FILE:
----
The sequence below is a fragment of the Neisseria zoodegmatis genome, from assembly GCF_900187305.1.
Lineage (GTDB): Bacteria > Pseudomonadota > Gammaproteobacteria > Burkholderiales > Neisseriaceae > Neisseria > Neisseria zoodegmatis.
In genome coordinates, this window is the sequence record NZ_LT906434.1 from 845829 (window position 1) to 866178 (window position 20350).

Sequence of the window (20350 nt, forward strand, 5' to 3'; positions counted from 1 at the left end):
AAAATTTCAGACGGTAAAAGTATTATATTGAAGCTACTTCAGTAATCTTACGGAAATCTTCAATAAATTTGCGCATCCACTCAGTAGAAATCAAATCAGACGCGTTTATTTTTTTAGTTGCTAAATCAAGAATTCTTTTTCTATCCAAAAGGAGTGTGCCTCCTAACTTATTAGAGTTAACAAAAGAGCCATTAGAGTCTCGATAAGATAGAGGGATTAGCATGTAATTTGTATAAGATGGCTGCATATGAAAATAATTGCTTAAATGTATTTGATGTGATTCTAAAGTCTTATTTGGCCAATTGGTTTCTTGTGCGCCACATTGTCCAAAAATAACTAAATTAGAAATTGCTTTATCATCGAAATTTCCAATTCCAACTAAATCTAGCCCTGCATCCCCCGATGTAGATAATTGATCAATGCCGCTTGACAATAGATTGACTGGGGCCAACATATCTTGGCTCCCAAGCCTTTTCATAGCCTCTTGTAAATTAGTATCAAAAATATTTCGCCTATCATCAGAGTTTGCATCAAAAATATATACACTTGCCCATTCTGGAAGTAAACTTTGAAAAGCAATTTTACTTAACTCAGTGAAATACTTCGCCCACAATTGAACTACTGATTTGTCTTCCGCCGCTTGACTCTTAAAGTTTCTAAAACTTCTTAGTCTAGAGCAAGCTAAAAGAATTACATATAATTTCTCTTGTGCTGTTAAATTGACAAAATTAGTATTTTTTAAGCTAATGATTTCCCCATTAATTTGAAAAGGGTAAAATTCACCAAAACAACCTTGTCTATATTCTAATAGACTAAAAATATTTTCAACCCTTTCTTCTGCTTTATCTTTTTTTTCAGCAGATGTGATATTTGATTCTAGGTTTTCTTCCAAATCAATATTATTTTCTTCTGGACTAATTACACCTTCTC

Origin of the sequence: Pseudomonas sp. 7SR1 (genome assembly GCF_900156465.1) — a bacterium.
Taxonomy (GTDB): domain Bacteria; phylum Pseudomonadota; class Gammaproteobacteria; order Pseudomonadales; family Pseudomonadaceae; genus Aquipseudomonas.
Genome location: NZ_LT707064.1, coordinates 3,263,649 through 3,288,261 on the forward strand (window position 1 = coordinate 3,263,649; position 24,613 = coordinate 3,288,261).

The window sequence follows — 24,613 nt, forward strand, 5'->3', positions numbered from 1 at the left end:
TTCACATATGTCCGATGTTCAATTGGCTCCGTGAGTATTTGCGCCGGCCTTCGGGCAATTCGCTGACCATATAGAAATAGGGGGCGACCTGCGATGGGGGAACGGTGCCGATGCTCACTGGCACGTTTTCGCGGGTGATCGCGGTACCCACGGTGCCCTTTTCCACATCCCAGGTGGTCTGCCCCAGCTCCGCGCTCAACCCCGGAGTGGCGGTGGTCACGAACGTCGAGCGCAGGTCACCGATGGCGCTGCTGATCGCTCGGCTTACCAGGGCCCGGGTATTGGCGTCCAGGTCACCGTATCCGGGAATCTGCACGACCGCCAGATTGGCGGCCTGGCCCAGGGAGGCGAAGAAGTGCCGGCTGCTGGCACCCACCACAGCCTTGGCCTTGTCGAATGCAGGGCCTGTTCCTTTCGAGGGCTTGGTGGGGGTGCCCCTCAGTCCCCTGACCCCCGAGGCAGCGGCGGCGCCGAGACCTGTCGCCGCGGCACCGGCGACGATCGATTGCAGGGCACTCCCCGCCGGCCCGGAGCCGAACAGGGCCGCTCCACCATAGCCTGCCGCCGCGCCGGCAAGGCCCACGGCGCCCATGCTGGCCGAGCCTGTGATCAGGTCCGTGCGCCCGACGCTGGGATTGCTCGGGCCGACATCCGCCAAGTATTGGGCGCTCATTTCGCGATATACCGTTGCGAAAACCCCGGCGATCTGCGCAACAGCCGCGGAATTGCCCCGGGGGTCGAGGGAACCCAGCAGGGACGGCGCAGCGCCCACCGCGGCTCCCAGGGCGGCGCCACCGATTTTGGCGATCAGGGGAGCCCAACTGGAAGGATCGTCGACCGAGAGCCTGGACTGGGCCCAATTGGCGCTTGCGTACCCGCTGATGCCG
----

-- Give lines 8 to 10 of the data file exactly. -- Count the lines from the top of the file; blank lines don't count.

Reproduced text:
Genome location: NZ_LT707064.1, coordinates 3,263,649 through 3,288,261 on the forward strand (window position 1 = coordinate 3,263,649; position 24,613 = coordinate 3,288,261).

The window sequence follows — 24,613 nt, forward strand, 5'->3', positions numbered from 1 at the left end:
TTCACATATGTCCGATGTTCAATTGGCTCCGTGAGTATTTGCGCCGGCCTTCGGGCAATTCGCTGACCATATAGAAATAGGGGGCGACCTGCGATGGGGGAACGGTGCCGATGCTCACTGGCACGTTTTCGCGGGTGATCGCGGTACCCACGGTGCCCTTTTCCACATCCCAGGTGGTCTGCCCCAGCTCCGCGCTCAACCCCGGAGTGGCGGTGGTCACGAACGTCGAGCGCAGGTCACCGATGGCGCTGCTGATCGCTCGGCTTACCAGGGCCCGGGTATTGGCGTCCAGGTCACCGTATCCGGGAATCTGCACGACCGCCAGATTGGCGGCCTGGCCCAGGGAGGCGAAGAAGTGCCGGCTGCTGGCACCCACCACAGCCTTGGCCTTGTCGAATGCAGGGCCTGTTCCTTTCGAGGGCTTGGTGGGGGTGCCCCTCAGTCCCCTGACCCCCGAGGCAGCGGCGGCGCCGAGACCTGTCGCCGCGGCACCGGCGACGATCGATTGCAGGGCACTCCCCGCCGGCCCGGAGCCGAACAGGGCCGCTCCACCATAGCCTGCCGCCGCGCCGGCAAGGCCCACGGCGCCCATGCTGGCCGAGCCTGTGATCAGGTCCGTGCGCCCGACGCTGGGATTGCTCGGGCCGACATCCGCCAAGTATTGGGCGCTCATTTCGCGATATACCGTTGCGAAAACCCCGGCGATCTGCGCAACAGCCGCGGAATTGCCCCGGGGGTCGAGGGAACCCAGCAGGGACGGCGCAGCGCCCACCGCGGCTCCCAGGGCGGCGCCACCGATTTTGGCGATCAGGGGAGCCCAACTGGAAGGATCGTCGACCGAGAGCCTGGACTGGGCCCAATTGGCGCTTGCGTACCCGCTGATGCCG